Calf Health & Animal Rearing
Calf Health & Animal Rearing
Before you decide to rear calves there are a few factors you need to consider:
- Economics & viability: can I afford to do this and what is my goal outcome?
- Experience: Have you reared before or is it your first time?
- Quantity: How many animals shall I or can I rear?
- Infrastructure: Do I have the facilities to rear high quality calves?
- Cost: How much are calves, shelter, equipment and feed?
- Pasture: Do I have enough good quality pasture for the number of animals reared?
Selecting your calves:
It is recommended to choose calves that are a minimum of 37kgs in weight and above but a general rule is the bigger the better. If someone is helping you, whether it is a friend or stock agent, tell them that this is an important requirement.
Next, they must have had adequate colostrum from either their own mother or a mixed source of cows and look lively and strong, not lethargic or sore or have any visible signs of bleeding or lumps, especially around the navel.
It is very important when transporting your young calves from sales yards or a farmer’s property that they are kept warm as possible by putting a wind proof lining around the transport cage or trailer. Wind chill can kill young calves especially if they are wet as this can lead to hypothermia or infection due to exposure.
Make sure to line the tray with hay so they can lie down and have a softer place to fall if unbalanced.
Housing and shelter:
Good housing or shelter goes a long way in protecting your calves and your investment.
Choose a shelter that is protected from rain and is warm and draft free as calves will grow faster due to not using energy to stay warm.
Ideally housing should face north to get sunlight as this warmth helps kill bugs and dry damp bedding that can cause infection or sickness. Ideally calves should be kept inside for at least 4-5 weeks for beef rearers and 2-3 for dairy heifer replacements.
Do not make pens too big. A pen size of 5-6 or 8-10 calves is plenty depending on the size of the shelter but allow for 1.5 square metres per calf.
Upon arrival at home, feed calves an electrolyte supplement of about 1L/head as stress can cause scours and fluid loss during the ride home.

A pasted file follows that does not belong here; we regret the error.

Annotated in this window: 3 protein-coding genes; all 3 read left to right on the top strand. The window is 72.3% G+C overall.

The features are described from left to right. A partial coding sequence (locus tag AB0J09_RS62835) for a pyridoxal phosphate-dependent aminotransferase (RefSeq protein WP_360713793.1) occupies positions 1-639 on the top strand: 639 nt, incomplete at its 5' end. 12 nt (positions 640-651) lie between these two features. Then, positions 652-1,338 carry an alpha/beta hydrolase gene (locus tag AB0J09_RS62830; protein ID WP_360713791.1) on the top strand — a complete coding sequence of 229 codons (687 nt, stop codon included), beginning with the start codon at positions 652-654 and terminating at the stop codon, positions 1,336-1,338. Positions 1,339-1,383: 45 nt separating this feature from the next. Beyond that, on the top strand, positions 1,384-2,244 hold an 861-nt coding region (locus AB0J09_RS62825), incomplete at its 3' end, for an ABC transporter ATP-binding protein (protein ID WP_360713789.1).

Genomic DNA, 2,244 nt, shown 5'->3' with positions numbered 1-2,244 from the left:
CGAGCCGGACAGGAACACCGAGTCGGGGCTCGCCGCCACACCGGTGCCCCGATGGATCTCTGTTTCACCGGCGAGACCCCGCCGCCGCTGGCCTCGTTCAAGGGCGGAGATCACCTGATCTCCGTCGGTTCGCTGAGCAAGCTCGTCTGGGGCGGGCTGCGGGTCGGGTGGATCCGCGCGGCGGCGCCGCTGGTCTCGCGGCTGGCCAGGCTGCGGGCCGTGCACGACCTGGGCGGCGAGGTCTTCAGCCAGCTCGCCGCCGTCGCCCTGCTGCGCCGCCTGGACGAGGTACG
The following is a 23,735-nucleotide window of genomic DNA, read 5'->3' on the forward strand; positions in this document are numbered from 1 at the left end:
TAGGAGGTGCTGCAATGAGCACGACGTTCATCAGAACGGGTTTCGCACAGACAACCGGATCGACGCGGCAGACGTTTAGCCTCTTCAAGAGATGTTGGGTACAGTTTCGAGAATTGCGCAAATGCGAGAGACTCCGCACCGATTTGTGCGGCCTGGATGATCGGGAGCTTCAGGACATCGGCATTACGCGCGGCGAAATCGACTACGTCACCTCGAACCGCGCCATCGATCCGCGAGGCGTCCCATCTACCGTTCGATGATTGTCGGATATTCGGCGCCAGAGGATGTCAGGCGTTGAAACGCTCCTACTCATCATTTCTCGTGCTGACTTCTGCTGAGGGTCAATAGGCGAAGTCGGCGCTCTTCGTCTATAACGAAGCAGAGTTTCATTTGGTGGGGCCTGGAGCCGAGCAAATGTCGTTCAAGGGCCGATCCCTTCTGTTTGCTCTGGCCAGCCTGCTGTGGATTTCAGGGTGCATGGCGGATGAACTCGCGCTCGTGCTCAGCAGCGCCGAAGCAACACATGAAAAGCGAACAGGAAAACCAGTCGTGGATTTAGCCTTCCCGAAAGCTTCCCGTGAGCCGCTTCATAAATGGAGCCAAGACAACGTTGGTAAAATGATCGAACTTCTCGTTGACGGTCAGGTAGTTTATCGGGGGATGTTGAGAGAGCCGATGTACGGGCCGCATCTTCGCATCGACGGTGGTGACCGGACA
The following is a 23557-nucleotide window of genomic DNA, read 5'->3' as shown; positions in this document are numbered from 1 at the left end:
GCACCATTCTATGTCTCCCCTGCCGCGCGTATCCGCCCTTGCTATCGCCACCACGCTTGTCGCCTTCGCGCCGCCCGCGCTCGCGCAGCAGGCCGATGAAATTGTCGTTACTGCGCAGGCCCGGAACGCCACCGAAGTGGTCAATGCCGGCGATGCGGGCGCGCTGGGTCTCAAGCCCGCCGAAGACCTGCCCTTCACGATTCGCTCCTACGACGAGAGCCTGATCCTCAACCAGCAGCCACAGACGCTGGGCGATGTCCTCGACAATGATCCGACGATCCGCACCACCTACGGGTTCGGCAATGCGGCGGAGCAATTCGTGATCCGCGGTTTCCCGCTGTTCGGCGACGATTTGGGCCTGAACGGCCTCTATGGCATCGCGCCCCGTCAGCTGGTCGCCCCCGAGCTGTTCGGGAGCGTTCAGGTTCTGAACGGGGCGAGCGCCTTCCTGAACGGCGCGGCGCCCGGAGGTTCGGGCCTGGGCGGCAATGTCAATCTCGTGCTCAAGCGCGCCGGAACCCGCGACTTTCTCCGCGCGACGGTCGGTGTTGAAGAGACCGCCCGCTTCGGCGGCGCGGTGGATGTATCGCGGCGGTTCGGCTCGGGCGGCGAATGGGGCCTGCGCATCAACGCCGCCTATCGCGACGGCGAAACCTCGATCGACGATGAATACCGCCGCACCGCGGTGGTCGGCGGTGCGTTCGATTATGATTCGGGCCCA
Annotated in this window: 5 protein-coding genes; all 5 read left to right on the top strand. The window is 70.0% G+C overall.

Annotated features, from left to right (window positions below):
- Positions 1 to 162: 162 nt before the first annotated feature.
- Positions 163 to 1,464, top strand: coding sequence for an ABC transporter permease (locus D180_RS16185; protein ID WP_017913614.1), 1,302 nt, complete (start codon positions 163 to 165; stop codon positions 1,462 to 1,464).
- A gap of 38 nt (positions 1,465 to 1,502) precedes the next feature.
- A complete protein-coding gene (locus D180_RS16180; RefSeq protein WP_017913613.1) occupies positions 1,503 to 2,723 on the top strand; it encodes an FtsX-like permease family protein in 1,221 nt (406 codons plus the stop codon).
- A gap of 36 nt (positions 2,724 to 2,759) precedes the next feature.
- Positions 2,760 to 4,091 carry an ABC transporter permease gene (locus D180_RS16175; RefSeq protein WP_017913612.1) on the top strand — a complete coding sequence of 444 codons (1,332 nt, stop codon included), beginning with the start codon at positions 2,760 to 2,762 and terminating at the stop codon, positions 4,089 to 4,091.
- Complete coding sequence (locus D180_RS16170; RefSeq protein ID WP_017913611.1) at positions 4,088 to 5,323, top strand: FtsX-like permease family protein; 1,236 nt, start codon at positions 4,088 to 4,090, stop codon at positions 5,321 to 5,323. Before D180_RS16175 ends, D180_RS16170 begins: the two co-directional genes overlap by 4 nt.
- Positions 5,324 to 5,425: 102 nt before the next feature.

The next day you can start your normal feeding regime. Make sure the calves have access to fresh clean water, hay or straw ad lib for roughage and introduce meal straight away as well as the whole milk or CMR mixture to be fed on whatever system you have decided.
Calves can be weaned off milk once they achieve a 20kg weight gain over birth weight and are eating at least 1kg of meal/pellets.
There are two options for feeding; the traditional ‘Twice a Day’ system or the milk restricted ‘Once a Day’ system.
Transition to pasture feeding
When calves get access to pasture it is important to feed meal up to 1.5kg/head per day until at least 10 weeks of age to allow the calf time to adapt to the new diet.
Good quality pasture with clover and a substantial quantity of cover is important to keep growth rates going up.
If pasture is of poor quality then a silage or baleage substitute is ok but pellets must be still fed.
Allow access back to shelter if weather turns bad as this can check growth rates if calves are cold from not eating enough.
This is the most important part of rearing with calves being so susceptible to disease and infection.
You must –
- Thoroughly scrub feeding equipment including feeders, buckets, teats and mixing utensils with HOT water and detergent or sanitiser.
- Use a broad spectrum disinfectant to spray pens on a weekly basis taking care to avoid feed troughs, water and of course calves.
- Regularly clean areas where sick calves have been treated and spray after each clean.
- Make sure you have a spare pen as a ‘sick bay’ so you can keep sick calves away from healthy stock as not to spread infection.
- Wear easy to clean waterproof clothing especially around sick calves.
- Choose calves above 37kg if possible
- Feed electrolytes immediately after transport to farm
- Have shelter and bedding all sorted before getting calves
- Start feeding on the system that suits you and your budget
- Be vigilant with hygiene i.e. spray and clean pens and equipment regularly
- Keep calves of same age together and keep an eye on slower drinkers as they may need to be penned together
- Check calves regularly for health issues e.g. navel infections, scours, dehydration, lethargy and treat accordingly as quickly as possible
Calf Health – what to look for
|Clean nose||should be moist, cool and clear of discharge.|
|Dull coats/tight skin||if you pinch the calf’s skin and it’s slow to return to normal, it may be dehydrated and require electrolytes.|
|Poor Appetite||could be several things including twisted bowel, sore mouth, has temperature from infection or disease|
|Bloat||Gorging or overdrinking, drinking cold milk – spill into rumen, Clostridia disease|
|Scours – Nutritional||usually has normal temperature as is eating normally but faeces are white or yellow.|
|Scours – infection||Usually a yellow or brown colour that can sometimes contain blood and has a bad odour. Temperature is usually elevated.|
|Blood in faeces||this can be normal for first few days after birth.|
|Swollen navel||could be a hernia, infection or pizzle sucking from other calves?|
|Trouble standing||Diarrhoea, sore joints (infection), injury|
|Shivering||calf is cold from wet and or draughty housing, poor shelter, inadequate bedding, feeding cold milk|
Remember, if in doubt, contact your vet!